SCIENTIFIC NEWS AND
INNOVATION FROM ÉTS
The SniffPhone: Medical Diagnosis at your Fingertips - By : Hanen Hattab,

The SniffPhone: Medical Diagnosis at your Fingertips


Hanen Hattab
Hanen Hattab Author profile
Hanen Hattab is a PhD student in Semiology at UQAM. Her research focuses on subversive and countercultural arts and design practices such as artistic vandalism, sabotage and cultural diversions in illustration, graphic arts and sculpture.

The SniffPhone will revolutionize preventive medical self-monitoring.

Smartphone usage to improve our well-being and preserve our health is spreading and increasingly diversifying. From pedometers, e-doctors and menstrual cycle calendars to nutritional quizzes and health check-ups, applications and connected objects help monitor our body’s states and optimize our quality of life. An immediate clinical diagnosis from a mobile phone could revolutionize connected health and preventive medical self-monitoring: this is the ambition behind the SniffPhone, presented in this article.

The Origins of the SniffPhone

The SniffPhone is a mobile phone module that can analyze the user’s breath and detect up to 17 diseases. This preliminary screening helps the doctor decide whether it is necessary to undergo treatment or to carry out additional diagnostic tests. Several academic and industrial organizations are participating in the development of this project funded by Horizon 2020, the largest research and innovation program in the European Union: (EU) :

The SniffPhone idea goes back to the work of Hossam Haick, professor at the Israel Institute of Technology, on the chemical composition of odor molecules as part of his studies on cancer detection techniques. His research led to the development of an unprecedented medical device that provides rapid, early and simple diagnosis (compared to tomography devices) of lung cancer.

This innovation, called Na-Nose, detects the presence of streptococci in the human breath, which can indicate the presence of several diseases like lung cancer, angina, meningitis, etc. Since these biomarkers (streptococci) are part of the normal human and animal flora, their detection must be combined with a chemical composition analysis of the breath through algorithms in the device. The device is the result of a collaboration between Technion and Breathtec Biomedical. The Na-Nose diagnosis is almost infallible. For example, the imprint of stomach cancer in the breath is unique compared to other diseases.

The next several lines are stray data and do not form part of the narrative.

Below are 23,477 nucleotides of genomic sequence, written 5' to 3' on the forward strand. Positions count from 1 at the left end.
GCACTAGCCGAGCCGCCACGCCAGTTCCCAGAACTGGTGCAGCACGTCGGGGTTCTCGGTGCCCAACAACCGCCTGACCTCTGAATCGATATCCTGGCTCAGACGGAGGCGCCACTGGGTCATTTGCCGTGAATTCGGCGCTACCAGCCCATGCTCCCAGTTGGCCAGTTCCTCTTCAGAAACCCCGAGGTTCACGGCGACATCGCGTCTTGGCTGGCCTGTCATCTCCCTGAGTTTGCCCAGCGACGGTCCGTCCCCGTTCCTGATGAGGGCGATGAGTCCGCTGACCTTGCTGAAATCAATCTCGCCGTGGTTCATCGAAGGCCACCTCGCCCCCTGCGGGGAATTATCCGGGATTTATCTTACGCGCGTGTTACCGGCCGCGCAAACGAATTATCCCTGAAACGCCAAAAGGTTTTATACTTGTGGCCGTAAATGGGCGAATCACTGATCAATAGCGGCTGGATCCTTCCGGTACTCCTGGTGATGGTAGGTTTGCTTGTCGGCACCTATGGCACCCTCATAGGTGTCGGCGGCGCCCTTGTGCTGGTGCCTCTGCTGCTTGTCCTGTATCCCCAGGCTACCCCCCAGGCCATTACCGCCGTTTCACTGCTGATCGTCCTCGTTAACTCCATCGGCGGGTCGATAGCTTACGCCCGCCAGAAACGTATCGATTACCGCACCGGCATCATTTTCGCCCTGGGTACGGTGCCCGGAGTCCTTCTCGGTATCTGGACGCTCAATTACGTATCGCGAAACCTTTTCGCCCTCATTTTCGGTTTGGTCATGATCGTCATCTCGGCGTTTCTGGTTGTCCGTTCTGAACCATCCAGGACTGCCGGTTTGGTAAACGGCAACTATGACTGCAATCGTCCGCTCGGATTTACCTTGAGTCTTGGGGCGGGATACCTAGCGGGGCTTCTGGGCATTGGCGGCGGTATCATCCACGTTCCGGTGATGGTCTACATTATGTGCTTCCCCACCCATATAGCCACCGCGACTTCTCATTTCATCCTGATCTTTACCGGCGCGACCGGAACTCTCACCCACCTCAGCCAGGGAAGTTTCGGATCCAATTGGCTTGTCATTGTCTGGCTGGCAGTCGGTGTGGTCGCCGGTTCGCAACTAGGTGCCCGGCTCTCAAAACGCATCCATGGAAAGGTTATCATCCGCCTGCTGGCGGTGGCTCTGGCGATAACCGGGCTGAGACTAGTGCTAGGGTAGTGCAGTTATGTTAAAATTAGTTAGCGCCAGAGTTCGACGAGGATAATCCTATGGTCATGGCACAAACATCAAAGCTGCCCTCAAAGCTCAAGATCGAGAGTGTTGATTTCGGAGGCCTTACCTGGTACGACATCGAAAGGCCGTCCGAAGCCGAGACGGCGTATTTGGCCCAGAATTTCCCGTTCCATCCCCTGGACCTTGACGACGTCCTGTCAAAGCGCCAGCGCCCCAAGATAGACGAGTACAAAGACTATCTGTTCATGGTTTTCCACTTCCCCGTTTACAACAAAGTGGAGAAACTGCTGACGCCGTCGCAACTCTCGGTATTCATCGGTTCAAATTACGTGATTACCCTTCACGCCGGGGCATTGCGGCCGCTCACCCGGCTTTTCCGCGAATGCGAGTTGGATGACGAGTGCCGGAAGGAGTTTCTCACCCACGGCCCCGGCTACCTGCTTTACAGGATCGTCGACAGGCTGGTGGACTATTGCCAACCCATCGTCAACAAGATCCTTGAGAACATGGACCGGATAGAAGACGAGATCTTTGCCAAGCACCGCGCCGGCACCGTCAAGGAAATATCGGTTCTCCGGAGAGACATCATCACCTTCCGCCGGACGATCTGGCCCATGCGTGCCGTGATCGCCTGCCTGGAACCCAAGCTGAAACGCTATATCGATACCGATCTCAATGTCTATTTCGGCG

The work of Hossam Haick, professor at the Israel Institute of Technology,led to the SniffPhone

Hossam Haick showing the Na-Nose modules

Project and Scientific Objectives for the SniffPhone

With the SniffPhone, the Na-Nose technology will move from the medical laboratory to personal use at home. The main technological objectives are to miniaturize the device, simplify its use and ensure information transmission to the general practitioner.

The connected module will be equipped with highly sensitive chemical sensors, based on nanomaterials, which react to the patient’s breath. The results will be stored and pre-processed by an integrated electronic microfluidic chip. The chemical information, translated into relevant electrical signals, will be transferred via the internet from the mobile phone to an external server. If the data show signs of illness, the physician will be notified.

The scientific objectives behind the SniffPhone, in the development of a first module that detects stomach cancer, are:

  • To develop a miniaturized breath collector that catches breath samples at a distance of 5 to 10 cm, to avoid contact between the mouth and the device. An important part of this objective is to define and quantify the different parts of a single breath sample, in order to determine which one best represents the health status of the person (for example: the first 5 ml collected, the last 8 ml collected, etc.).
  • To determine and optimize the typical volatile organic compound (VOC) profiles of stomach cancer according to the environment of the collected sample (interior versus exterior) and exhaling rate using real-time spectrometry methods.
  • To develop an efficient process for the manufacture and integration of VOC sensors based on carbon nanotubes. A complementary part to producing the sensors is to ensure a reliable analysis of the signals and implement automatic learning to detect, with minimal error, the presence of cancerous VOCs in breath samples, which are of great chemical complexity.
  • To conduct clinical studies on the effectiveness of the device in capturing cancer VOC, even in the presence of other distracting signals.

The SniffPhone will bring substantial progress in healthcare by enabling early disease detection. Widespread access to this technology will help avoid unnecessary consultations and reduce overcrowding in health facilities.

Hanen Hattab

Author's profile

Hanen Hattab is a PhD student in Semiology at UQAM. Her research focuses on subversive and countercultural arts and design practices such as artistic vandalism, sabotage and cultural diversions in illustration, graphic arts and sculpture.

Author profile